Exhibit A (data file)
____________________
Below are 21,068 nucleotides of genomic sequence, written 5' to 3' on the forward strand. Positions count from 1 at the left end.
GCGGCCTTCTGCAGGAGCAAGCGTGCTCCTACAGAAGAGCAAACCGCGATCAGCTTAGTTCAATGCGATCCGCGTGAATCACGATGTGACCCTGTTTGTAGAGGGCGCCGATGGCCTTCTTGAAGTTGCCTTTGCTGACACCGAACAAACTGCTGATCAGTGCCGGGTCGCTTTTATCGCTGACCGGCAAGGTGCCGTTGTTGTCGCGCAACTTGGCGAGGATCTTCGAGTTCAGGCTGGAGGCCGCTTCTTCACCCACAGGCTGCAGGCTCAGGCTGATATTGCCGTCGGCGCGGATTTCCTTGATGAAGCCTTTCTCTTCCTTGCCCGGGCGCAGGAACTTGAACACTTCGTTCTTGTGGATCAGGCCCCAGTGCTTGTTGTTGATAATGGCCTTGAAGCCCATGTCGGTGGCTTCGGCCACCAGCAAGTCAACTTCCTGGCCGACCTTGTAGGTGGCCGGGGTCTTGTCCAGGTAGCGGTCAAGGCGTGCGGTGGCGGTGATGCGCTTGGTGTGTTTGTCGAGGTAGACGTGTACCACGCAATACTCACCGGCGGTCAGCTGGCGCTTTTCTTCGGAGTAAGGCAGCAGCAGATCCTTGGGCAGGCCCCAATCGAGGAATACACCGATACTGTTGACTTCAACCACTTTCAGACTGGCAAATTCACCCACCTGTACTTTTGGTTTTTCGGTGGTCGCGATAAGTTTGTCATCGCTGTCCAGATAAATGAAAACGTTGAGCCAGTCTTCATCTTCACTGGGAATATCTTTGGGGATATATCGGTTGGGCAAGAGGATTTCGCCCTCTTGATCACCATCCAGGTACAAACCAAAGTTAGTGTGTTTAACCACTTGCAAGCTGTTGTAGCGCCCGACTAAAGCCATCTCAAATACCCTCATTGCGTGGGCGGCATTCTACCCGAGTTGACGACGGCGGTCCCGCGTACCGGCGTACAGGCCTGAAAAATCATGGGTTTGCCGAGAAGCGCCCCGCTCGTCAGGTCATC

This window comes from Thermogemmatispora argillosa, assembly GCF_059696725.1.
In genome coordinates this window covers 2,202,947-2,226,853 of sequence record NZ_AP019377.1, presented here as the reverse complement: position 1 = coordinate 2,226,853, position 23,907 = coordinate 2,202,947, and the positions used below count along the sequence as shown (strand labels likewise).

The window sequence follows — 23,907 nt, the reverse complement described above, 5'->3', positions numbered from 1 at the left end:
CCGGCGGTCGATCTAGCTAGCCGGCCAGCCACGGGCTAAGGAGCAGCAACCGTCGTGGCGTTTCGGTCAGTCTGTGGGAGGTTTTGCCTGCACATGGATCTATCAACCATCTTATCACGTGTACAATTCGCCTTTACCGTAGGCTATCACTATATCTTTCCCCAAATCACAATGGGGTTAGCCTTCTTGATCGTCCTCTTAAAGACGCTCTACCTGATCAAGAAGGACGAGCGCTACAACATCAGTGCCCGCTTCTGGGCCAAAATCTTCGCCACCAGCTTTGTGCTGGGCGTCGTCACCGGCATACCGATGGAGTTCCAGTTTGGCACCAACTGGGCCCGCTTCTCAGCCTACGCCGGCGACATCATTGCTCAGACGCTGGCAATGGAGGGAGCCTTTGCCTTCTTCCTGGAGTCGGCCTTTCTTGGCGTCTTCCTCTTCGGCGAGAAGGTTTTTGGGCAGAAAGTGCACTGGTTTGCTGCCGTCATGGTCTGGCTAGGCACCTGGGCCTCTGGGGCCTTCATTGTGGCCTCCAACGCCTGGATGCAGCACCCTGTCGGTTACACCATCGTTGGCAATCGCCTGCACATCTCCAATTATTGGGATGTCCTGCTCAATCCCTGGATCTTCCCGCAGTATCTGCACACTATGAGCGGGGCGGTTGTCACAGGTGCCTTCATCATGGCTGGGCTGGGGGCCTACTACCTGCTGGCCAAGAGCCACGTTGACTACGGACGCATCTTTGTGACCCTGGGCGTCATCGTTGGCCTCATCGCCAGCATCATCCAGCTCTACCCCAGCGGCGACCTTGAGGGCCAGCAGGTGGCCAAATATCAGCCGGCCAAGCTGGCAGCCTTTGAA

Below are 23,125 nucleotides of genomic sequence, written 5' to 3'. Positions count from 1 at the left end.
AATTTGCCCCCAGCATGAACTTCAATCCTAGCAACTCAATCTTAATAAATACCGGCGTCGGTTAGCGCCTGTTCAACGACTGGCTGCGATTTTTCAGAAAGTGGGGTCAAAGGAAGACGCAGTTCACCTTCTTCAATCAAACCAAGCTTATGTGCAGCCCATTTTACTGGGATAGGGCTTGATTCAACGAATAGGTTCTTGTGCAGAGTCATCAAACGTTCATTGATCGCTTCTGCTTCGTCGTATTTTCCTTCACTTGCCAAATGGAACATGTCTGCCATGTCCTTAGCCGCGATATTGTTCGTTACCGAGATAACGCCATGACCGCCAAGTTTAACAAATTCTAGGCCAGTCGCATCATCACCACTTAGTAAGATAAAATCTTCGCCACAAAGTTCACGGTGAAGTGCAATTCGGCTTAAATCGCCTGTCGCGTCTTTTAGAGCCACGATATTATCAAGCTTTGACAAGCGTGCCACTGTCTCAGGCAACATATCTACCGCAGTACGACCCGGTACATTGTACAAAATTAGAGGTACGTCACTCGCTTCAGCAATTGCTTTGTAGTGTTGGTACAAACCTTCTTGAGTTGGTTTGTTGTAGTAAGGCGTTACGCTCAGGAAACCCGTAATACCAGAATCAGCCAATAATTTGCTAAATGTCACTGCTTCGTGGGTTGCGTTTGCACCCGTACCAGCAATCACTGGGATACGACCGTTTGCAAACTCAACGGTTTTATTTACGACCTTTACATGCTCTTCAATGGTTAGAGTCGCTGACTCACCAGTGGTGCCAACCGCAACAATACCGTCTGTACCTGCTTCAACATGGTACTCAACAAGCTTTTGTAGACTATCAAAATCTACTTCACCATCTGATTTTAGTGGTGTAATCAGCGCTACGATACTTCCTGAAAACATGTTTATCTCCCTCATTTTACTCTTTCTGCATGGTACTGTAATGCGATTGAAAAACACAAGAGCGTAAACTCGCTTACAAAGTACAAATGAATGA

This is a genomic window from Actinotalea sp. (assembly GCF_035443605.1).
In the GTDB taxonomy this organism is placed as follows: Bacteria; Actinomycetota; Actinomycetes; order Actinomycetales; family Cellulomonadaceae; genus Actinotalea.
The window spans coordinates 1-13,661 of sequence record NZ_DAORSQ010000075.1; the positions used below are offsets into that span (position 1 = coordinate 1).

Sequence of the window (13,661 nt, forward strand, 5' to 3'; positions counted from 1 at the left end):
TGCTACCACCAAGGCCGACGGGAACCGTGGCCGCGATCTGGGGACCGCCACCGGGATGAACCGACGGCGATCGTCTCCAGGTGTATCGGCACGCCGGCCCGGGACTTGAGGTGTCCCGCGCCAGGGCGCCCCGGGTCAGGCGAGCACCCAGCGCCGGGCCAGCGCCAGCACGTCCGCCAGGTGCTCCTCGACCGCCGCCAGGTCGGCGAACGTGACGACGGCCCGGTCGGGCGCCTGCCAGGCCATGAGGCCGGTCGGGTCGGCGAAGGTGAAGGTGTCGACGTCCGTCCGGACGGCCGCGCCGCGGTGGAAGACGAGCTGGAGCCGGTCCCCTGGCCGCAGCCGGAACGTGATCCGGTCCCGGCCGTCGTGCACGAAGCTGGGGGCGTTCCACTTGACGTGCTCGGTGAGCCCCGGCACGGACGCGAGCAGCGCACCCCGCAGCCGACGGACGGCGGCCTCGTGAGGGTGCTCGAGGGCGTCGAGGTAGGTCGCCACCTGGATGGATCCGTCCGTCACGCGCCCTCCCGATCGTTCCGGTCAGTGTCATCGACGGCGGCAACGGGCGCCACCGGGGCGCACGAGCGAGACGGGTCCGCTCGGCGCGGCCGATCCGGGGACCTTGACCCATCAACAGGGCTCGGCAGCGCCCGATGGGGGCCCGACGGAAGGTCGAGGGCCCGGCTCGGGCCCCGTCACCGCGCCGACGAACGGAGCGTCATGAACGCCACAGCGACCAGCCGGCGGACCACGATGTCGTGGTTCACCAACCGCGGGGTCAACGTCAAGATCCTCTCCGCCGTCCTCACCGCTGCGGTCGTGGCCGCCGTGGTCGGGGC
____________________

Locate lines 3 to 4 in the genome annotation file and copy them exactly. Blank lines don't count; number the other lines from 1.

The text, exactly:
This window comes from Thermogemmatispora argillosa, assembly GCF_059696725.1.
In genome coordinates this window covers 2,202,947-2,226,853 of sequence record NZ_AP019377.1, presented here as the reverse complement: position 1 = coordinate 2,226,853, position 23,907 = coordinate 2,202,947, and the positions used below count along the sequence as shown (strand labels likewise).